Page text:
The Government’s Own Number Crunchers Agree: We Need Medicare for All
The Republican-led Congressional Budget Office has realized what many of us have long known: the existing corporate-run health care system is immiserating millions — and Medicare for All could quickly fix the catastrophe.
Every now and then, federal officials admit some truths that are inconvenient to the corporations that own the government — and this latest admission is pretty explicit: Scrapping corporate health care and creating a government-sponsored medical system would boost the economy, help workers, and increase longevity.
Those are just some of the findings from the Republican-led Congressional Budget Office (CBO) in a new report that implicitly tells lawmakers just how the existing corporate-run health care system is immiserating millions of Americans — and how a Medicare for All–style system could quickly fix the catastrophe.
If that sounds like hyperbole, consider the analysis in its own words. The CBO reports that under a single-payer health care system:
- “Households’ health insurance premiums would be eliminated, and their out-of-pocket health care costs would decline. . . . Administrative expenses in the health care sector would decline, freeing up productive resources for other sectors and ultimately increasing economy-wide productivity. . . . Longevity and labor productivity would increase as people’s health outcomes improved.”
- “Workers would choose to work fewer hours, on average, despite higher wages because the reduction in health insurance premiums and (out-of-pocket) expenses would generate a positive wealth effect that allowed households to spend their time on activities other than paid work and maintain the same standard of living.”
- “That wealth effect would boost households’ disposable income, which they could then split between increased saving and nonhealth consumption. Although hours worked per capita would decline, the effect on GDP would be offset under most policy specifications by an increase in economy-wide productivity, an increase in the size of the labor force, an increase in the average worker’s labor productivity, and a rise in the capital stock.”
- “States could respond to the (ensuing) budget surplus by growing their rainy-day funds (at least temporarily), reducing state tax rates, increasing spending on government purchases or public services, or a combination of all three.”
The report’s findings tacitly admit that the existing employer-based, corporate-run health care system locks the non-rich into toiling more and more hours just to be able to afford ever-higher costs for insurance coverage and medical care.
Indeed, CBO declares that under a single-payer system, households would “retire at younger ages” and “hours worked would be lower for most households across the income distribution.” Under the five single-payer scenarios the agency evaluated, a “reduction in hours worked would be largest among lower- and middle-income households because those groups would see the largest percentage increase in wage rates and reductions in (out-of-pocket) expenses and premiums.”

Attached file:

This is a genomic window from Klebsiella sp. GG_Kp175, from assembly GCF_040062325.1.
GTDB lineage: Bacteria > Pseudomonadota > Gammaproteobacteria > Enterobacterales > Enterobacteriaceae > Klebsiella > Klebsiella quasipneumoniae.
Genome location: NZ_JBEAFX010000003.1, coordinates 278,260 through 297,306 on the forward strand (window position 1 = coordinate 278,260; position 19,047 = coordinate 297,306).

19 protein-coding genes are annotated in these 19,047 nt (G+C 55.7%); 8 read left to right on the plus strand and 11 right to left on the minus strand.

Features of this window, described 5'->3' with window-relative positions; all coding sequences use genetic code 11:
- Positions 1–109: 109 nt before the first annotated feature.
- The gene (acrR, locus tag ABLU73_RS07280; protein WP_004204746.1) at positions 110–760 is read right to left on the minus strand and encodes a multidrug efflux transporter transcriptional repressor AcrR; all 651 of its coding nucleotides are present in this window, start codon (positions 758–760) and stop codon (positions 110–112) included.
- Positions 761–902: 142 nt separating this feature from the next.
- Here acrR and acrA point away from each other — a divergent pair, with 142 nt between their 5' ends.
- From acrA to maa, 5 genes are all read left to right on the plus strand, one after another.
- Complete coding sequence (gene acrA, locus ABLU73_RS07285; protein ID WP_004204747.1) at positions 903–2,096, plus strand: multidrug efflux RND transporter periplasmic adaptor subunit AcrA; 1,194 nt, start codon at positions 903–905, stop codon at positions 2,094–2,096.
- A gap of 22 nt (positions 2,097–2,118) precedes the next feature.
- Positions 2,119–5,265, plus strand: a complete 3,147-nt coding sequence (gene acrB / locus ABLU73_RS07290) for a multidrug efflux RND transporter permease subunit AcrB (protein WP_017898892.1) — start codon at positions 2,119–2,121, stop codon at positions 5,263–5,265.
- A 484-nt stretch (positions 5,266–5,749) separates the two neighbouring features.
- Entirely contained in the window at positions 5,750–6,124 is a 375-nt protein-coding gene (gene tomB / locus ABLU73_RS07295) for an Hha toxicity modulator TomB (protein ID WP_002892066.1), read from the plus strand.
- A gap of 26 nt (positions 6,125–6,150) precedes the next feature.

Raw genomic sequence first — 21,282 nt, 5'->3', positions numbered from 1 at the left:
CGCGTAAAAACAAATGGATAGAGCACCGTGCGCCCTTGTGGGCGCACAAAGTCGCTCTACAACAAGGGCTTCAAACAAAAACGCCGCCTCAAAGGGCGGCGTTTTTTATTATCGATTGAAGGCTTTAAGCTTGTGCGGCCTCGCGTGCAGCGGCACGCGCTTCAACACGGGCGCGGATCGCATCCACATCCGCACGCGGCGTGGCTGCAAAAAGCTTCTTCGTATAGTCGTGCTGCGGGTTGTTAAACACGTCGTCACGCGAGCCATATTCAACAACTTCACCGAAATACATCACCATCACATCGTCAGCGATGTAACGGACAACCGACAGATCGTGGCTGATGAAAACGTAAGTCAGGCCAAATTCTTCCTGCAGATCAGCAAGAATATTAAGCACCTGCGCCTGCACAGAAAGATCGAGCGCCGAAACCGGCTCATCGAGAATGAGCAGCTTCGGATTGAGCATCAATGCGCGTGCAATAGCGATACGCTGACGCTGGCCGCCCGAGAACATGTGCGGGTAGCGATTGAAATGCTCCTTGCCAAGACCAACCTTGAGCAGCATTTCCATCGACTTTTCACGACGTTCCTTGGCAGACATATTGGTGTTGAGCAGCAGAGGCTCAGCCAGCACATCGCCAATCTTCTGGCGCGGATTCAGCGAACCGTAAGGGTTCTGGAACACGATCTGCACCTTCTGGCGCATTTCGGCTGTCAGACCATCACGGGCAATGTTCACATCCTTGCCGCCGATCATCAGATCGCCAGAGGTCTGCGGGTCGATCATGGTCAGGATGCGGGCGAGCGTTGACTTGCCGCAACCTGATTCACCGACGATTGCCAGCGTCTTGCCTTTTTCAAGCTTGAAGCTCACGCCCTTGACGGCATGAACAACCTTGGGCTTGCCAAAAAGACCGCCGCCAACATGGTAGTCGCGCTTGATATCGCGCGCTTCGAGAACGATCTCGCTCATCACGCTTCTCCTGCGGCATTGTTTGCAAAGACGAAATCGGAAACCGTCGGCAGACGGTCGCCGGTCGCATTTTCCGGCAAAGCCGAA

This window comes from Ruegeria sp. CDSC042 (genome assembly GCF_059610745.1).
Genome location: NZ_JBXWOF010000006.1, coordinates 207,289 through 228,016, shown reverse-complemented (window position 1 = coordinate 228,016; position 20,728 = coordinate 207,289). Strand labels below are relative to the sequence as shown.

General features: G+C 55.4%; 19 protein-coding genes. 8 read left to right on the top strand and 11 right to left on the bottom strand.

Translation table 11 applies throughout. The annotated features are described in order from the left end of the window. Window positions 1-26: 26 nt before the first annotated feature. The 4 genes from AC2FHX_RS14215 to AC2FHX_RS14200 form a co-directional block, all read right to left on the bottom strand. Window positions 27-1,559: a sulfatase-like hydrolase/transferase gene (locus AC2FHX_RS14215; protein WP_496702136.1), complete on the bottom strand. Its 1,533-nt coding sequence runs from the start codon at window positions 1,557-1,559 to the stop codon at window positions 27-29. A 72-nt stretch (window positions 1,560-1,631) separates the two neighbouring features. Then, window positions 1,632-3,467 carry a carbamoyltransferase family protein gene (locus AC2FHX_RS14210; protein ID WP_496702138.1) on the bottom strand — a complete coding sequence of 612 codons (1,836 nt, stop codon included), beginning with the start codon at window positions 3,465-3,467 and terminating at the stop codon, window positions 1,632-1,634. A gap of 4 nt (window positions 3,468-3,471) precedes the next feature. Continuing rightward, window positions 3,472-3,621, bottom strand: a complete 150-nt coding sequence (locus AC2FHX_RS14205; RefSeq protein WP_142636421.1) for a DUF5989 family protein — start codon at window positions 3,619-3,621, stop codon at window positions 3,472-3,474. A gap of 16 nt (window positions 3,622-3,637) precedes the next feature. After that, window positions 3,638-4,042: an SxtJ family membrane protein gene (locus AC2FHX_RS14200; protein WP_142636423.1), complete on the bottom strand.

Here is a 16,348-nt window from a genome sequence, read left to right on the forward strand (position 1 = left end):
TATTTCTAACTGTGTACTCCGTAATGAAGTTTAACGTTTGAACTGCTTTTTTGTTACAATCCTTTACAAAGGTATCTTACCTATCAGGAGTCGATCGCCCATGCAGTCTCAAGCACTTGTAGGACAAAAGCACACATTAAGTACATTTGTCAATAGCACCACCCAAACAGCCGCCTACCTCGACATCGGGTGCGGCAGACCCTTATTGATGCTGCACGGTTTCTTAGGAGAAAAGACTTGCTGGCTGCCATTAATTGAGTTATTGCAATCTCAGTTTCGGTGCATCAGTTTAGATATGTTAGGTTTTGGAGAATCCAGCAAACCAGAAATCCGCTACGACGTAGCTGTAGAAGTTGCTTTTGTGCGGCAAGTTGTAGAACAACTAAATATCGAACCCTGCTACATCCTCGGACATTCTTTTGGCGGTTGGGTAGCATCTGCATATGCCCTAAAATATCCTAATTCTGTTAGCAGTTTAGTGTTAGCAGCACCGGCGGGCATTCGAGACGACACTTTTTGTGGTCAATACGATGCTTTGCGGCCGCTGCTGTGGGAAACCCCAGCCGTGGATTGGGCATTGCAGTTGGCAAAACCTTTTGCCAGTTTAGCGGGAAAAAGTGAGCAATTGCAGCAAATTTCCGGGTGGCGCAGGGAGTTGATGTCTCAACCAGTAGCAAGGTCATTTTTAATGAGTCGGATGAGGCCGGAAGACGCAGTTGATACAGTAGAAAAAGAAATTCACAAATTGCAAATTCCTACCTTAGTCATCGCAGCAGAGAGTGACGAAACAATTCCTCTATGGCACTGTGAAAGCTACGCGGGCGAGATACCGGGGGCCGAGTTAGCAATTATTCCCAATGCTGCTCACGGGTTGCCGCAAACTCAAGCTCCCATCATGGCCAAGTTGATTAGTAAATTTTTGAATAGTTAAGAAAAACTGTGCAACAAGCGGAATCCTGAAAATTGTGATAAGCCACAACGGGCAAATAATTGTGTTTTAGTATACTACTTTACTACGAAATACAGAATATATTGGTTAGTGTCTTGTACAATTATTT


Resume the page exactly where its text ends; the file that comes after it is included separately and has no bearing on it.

CBO’s report seems to cast these forecasts as a warning — but they should be welcome news. Studies have long shown that on average, Americans work more hours than their counterparts in other industrialized nations, and they receive among the fewest hours for vacation and paid family leave.
CBO is effectively admitting that the corporate health care system is intensifying that problem.
One health care option evaluated by the CBO includes more robust coverage for home- and community-based care services, which provide patients with long-term assistance with daily living activities such as bathing or dressing. In addition to increasing eligibility and expanding those services for patients, the report notes that increased funding would create a 7 percent pay increase for home health care workers, who are among the lowest paid workers in the economy.
And yet for all the single-payer health care benefits outlined by CBO, Medicare for All remains stalled in a political system where stakeholders in the existing corporate health care system are spending hundreds of millions of dollars to buy elections and public policy.
That political influence was on display in the most recent presidential election, when Joe Biden kicked off his campaign with a fundraiser with a health insurance CEO, and then vowed to veto Medicare for All legislation if it came to his desk. He instead touted his proposal of building upon the Affordable Care Act with a public health insurance option.
But Biden hasn’t pushed that public option plan as president — he even omitted it from his budget plan last year. He and Democratic leaders have instead adopted proposals from health insurance lobbyists to put more Americans on subsidized for-profit health insurance plans.
More recently, California’s attempt to create a first-in-the-nation single-payer system failed after corporate interests won the day in a state where an overwhelming majority of voters believe the governor and legislature should prioritize working toward guaranteeing all residents health insurance coverage. The single-payer bill was killed by Democratic lawmakers just after their party received a $1 million check from a major private health insurer.
Despite those setbacks, the new CBO report is a loud alarm about the establishment’s sociopathic hostility to commonsense health care policy — and it comes from an important source.
The office is hardly some bastion of left-wing utopianism, and in a money-drenched political system, the federal government rarely ever admits such scathing truths about the status quo — especially truths that underscore how much better life could be with the kinds of reforms other nations long ago made.